I stop at one bar. Then ride to the second bar. Then the third. Going to the fourth bar may not be such a good idea.
True. The 1190 dash which uses the same oil filter would flash angrily early in the rpm range until the motor oil was above a certain temp.
I take it easy on cold motors and dont feel the need to rev them while the motor is first warming up. I see a bar or two pop up on radiator temp and I call it good to go with a bit of mechanical sympathy for the fact it's not at operating temp yet. My little 250 XC-F I let warm up much more for the first run. Opinions vary. About the only thing most (but not all) agree on is dont run the snot out of a cold motor.
After doing at least 5 minutes of extensive internet research on this I am an expert.
It used to make sense to warm the engine before riding because:
1. Cold oil flows slowly and some parts might not be properly lubricated.
2. Carburated engines don't run well when cold.
3. Parts fit together a little differently when cold.
Multi-vis oils take care of 1. Electronic fuel injection eliminates 2. Better materials and manufacturing tolerances mostly takes care of 3 so go ahead and ride when the engine is cold but take it easy at first.
It's actually bad to idle my car when the weather is cold because the engine will never warm up. It just sits there condensing gasoline on the cylinder walls and diluting the oil.
Changed to a stainless steel oil filter for this reason, plus better filtration and easier oil changes. Rottweiler sells them.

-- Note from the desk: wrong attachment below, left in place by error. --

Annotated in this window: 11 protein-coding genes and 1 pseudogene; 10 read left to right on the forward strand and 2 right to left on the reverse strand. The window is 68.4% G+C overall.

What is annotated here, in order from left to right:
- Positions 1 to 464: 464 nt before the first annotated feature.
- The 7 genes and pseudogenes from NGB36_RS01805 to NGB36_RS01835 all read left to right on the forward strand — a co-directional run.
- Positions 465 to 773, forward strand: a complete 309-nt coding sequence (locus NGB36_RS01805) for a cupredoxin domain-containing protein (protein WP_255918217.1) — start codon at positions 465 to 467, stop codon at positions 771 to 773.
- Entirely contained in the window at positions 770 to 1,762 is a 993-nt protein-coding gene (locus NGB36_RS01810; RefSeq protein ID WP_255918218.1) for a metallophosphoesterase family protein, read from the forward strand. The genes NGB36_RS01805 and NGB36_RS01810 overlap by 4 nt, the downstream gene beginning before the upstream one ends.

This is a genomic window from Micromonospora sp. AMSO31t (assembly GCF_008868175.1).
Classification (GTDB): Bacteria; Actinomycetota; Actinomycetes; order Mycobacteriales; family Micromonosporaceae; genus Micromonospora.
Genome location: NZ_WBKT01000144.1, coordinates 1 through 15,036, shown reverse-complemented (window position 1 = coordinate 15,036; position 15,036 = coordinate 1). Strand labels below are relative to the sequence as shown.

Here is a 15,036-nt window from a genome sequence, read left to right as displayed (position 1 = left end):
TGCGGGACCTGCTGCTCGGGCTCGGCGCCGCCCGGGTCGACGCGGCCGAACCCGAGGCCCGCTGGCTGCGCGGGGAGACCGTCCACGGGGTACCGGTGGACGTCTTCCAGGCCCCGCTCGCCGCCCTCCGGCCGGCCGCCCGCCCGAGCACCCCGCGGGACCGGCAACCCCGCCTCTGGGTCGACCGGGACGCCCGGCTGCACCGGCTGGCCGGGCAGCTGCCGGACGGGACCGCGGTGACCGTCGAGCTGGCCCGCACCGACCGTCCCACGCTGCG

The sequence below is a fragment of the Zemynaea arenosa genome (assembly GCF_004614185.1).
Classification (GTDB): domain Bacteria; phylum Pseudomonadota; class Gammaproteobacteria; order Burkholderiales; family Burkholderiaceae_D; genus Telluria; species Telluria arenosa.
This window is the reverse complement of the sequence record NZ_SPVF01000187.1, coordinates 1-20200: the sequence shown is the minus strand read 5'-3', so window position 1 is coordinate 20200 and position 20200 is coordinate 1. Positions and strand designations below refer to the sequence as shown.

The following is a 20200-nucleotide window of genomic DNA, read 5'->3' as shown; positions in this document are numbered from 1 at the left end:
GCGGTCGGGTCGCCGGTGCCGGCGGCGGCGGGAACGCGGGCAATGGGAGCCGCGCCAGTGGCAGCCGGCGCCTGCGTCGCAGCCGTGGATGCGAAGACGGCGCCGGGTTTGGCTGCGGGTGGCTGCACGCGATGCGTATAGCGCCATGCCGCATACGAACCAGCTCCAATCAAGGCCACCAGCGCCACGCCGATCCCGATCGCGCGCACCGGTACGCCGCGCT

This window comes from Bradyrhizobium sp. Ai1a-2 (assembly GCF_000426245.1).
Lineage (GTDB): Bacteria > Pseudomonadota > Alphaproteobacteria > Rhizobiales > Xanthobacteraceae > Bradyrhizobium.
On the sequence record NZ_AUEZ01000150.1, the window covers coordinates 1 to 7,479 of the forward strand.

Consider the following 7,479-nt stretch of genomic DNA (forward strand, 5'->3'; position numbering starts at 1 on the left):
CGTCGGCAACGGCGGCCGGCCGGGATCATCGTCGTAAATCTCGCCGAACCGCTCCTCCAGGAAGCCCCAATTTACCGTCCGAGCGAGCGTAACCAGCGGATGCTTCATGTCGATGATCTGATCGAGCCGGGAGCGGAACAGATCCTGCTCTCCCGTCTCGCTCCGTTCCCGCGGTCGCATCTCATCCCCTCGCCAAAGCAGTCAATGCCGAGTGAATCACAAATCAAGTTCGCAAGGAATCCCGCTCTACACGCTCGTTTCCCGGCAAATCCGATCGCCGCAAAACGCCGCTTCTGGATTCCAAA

But the engine never warms up while cooled by stream of air, while riding. Course the question is what else doesn't warp up while stationary.
Your reasoning stands, we've all seen the "driveway warming not necessary" infomercials. It's just too warm now to wait for revving till first few stoplights. I live in the country...
(reacting to sluagh)
Um, ever heard of a thermostat?
My bike would consistently be at 4 bars within a couple of miles at moderate or low throttle (city traffic). Ever since I had the cruise control installed it takes much longer to get to 4 bars. This is without using the cruise control. I wonder if the CC install also remapped the ecu and somehow made it richer?
I'd guess that most riders have some "sympathy" for a cold engine, but when discussions like this develop I'm reminded of a factory tour we took in Mattighofen a few years ago. Amongst the many other fascinating things we were privileged to see was the start to finish engine manufacture of the (then) new twins that were going into the Adventure bikes. The process of taking a hunk of Aluminum to a roaring engine in spce of a couple of hours (more or less) was (to me) amazing. One of the most astounding things we saw was at the end of "the line" where a tester took a freshly assembled engine, hooked up the oil, water, electrical system, exhaust and various monitoring connections then hit the start button. After running Briefly, the engine was then immediately run up to 5K rpm and monitored for a few moments then shut down and sent on the bike assembly line. Done....Ready to Race. This experience and that of speaking with a race motor builder, has tempered my "sympathy".